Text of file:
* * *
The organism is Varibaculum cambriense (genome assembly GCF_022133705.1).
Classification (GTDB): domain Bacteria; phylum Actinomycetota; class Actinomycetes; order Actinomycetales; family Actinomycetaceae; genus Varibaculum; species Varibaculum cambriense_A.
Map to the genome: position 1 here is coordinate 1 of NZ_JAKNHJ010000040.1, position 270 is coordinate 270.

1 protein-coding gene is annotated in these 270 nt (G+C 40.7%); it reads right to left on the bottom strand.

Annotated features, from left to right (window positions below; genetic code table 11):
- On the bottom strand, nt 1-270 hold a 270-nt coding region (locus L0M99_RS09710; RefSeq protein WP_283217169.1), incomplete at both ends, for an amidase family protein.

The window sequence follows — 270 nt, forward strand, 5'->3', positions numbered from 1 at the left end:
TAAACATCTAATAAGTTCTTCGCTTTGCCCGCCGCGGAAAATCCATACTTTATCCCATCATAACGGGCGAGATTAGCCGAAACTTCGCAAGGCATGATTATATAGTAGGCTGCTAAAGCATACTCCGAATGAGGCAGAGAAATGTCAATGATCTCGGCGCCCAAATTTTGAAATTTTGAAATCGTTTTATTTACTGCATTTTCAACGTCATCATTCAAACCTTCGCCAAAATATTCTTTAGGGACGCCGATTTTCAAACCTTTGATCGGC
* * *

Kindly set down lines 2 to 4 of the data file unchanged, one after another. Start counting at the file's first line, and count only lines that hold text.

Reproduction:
Classification (GTDB): domain Bacteria; phylum Actinomycetota; class Actinomycetes; order Actinomycetales; family Actinomycetaceae; genus Varibaculum; species Varibaculum cambriense_A.
Map to the genome: position 1 here is coordinate 1 of NZ_JAKNHJ010000040.1, position 270 is coordinate 270.

1 protein-coding gene is annotated in these 270 nt (G+C 40.7%); it reads right to left on the bottom strand.